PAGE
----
If you would like a copy of the evaluation report please get in touch and we can share a more detailed summary with you.

PKARF – Update and New Digital Resources!

Following the conference of preparatory talks and constructive workshop discussions in August last year, PKARF is now progressing with the review phase of its project. Throughout this phase, Perth and Kinross Heritage Trust are welcoming involvement from community members, professionals, academics and students alike to help build an inclusive and relevant Framework. As part of this, a panel of 12 experts has been formed to take forward the Environmental and Archaeological Science aspects. More broadly, the contributions received have highlighted the importance of rivers and lochs, especially the Tay, as conduits for movement, as well as the great potential of the region’s contrasting upland/lowland topography for studying settlement patterns over time.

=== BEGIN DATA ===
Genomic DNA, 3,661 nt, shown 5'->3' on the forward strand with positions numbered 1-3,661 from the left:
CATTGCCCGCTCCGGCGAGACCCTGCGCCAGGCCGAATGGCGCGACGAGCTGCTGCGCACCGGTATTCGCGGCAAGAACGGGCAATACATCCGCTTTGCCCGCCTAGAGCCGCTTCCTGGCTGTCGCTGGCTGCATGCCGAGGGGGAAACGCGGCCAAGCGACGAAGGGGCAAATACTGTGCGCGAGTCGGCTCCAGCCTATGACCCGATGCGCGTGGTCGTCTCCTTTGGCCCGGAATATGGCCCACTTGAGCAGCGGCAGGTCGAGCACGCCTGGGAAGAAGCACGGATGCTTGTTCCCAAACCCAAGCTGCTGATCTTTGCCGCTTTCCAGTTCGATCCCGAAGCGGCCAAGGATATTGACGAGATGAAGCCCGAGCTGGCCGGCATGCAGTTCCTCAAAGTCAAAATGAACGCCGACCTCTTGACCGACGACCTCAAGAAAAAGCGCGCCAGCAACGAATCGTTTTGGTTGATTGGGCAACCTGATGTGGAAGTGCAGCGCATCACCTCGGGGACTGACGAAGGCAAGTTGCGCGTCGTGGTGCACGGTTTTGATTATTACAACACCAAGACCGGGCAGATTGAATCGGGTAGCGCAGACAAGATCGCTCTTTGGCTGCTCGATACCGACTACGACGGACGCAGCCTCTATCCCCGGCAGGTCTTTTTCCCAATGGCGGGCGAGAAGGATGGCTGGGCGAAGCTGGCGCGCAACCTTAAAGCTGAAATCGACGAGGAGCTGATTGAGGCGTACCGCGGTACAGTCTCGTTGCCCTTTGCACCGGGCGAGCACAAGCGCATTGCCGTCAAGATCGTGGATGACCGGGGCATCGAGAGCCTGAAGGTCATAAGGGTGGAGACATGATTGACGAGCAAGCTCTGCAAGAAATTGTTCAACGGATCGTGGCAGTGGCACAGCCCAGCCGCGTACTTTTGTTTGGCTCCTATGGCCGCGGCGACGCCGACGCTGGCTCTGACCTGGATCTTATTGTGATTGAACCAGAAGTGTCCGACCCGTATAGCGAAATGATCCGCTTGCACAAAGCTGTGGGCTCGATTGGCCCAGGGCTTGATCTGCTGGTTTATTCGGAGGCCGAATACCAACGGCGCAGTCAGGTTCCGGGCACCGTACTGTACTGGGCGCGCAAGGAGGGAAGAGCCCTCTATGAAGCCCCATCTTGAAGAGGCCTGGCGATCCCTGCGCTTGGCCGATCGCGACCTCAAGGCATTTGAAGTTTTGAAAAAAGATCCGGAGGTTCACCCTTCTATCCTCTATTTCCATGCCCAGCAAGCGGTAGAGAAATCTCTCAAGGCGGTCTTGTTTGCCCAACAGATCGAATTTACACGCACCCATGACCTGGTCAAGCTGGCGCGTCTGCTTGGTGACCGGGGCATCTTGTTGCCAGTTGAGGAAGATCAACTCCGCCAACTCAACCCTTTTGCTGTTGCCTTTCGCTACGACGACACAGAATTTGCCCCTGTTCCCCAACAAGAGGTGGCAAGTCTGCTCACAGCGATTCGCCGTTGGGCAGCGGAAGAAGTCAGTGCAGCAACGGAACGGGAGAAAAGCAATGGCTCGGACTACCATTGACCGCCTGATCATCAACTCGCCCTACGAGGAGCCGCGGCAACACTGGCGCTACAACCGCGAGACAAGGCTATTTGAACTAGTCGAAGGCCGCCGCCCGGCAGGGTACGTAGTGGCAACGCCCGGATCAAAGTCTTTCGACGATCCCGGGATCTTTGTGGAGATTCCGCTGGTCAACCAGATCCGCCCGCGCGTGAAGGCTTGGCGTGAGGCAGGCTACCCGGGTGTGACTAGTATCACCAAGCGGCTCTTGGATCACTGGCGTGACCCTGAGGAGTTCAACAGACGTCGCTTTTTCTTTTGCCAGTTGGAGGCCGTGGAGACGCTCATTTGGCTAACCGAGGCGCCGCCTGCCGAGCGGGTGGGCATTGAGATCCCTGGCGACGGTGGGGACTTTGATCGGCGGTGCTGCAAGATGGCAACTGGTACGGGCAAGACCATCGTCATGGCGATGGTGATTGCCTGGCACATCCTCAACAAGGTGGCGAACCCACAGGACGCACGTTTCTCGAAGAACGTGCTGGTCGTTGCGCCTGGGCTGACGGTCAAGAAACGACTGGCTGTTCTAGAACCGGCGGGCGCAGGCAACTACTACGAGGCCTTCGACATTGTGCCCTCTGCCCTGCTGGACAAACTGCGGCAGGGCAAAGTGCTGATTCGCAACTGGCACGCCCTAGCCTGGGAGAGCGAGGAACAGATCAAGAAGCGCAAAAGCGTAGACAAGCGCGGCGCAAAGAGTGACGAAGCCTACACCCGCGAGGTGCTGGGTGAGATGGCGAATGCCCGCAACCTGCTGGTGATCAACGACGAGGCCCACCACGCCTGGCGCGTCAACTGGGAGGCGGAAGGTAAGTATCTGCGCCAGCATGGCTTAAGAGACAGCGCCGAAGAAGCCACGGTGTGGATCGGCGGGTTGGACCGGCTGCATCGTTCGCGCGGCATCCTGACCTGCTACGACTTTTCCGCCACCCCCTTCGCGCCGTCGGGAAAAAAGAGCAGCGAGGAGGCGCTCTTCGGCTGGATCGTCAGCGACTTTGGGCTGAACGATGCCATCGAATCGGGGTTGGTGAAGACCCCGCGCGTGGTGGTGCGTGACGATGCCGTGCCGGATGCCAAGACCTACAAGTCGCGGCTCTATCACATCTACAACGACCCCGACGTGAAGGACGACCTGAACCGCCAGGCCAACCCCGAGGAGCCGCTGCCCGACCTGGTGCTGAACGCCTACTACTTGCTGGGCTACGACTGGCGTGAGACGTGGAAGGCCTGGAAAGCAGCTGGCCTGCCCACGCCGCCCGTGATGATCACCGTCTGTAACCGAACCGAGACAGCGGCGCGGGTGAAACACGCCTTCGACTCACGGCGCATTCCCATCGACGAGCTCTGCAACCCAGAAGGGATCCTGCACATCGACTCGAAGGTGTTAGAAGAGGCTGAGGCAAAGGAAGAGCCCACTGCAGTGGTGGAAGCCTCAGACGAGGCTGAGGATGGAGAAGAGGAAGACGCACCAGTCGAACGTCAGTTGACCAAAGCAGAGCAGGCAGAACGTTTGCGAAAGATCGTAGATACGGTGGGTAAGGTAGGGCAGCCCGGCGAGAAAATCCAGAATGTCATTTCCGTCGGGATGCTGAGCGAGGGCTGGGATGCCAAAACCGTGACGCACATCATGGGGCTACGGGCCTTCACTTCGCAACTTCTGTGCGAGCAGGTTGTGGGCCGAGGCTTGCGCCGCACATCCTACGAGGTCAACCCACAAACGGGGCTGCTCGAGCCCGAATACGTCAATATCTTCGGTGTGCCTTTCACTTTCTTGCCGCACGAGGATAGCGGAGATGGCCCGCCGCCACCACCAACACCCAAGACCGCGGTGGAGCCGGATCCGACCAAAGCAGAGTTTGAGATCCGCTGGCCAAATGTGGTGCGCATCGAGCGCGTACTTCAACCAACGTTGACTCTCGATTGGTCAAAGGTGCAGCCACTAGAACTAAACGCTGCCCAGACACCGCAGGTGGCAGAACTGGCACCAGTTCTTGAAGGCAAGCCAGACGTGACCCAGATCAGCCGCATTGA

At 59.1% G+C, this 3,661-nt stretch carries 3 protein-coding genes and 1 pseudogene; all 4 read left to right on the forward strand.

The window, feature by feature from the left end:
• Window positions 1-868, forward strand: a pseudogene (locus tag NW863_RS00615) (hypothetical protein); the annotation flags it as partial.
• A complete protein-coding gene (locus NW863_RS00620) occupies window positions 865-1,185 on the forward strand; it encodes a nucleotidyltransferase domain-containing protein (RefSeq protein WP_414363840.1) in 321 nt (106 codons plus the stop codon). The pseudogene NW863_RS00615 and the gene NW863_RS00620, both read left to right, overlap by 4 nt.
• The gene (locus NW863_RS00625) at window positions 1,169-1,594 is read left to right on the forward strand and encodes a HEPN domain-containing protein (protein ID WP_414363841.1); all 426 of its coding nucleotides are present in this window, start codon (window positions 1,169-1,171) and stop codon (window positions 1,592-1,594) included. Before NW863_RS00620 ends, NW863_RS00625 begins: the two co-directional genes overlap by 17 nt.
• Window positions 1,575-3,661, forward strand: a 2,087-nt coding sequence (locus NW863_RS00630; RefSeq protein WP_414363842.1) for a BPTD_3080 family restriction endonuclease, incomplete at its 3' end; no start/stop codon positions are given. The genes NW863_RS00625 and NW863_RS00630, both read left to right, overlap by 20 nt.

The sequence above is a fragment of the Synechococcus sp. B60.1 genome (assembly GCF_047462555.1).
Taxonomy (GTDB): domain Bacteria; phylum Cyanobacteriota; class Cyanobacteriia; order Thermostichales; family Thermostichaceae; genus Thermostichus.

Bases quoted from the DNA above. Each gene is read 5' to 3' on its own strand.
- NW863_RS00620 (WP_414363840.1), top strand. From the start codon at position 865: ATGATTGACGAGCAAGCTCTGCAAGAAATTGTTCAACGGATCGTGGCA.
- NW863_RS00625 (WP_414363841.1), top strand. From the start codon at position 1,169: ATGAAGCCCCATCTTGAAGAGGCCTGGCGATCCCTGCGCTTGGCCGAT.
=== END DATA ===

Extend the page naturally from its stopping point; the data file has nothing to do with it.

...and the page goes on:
Contributions are currently being reviewed and developed into draft chapters which it is hoped will be available for consultation and comment in early Spring. Anyone interested in nominating content for the drafts or wishing to join the discussion by reviewing consultation documents are encouraged to get in touch.

More details can be found on the PKARF project page where you’ll also find new digital resources from the conference to get you thinking – plus an online comments form to feed-in your ideas!

ScARF Museum Skills Workshops

ScARF skills workshops are a series of FREE to attend one-day training opportunities open to everyone. Our first skills workshop of 2020 offers an intoduction to zooarchaeology, osteoarchaeology and scientific techniques – providing participants with basic bone ID, handling and recording skills, and an update of how current scientific methods are revolutionising what we know about the lives of past people! This workshop was fully booked extremely quickly, but there will be more.. Keep an eye on Twitter and Facebook for updates!

ScARF- A Resource for Everyone

Share with us! Do you have some exciting research or projects you would like to share? We’d love to hear any ideas for new case studies, contributions and future features.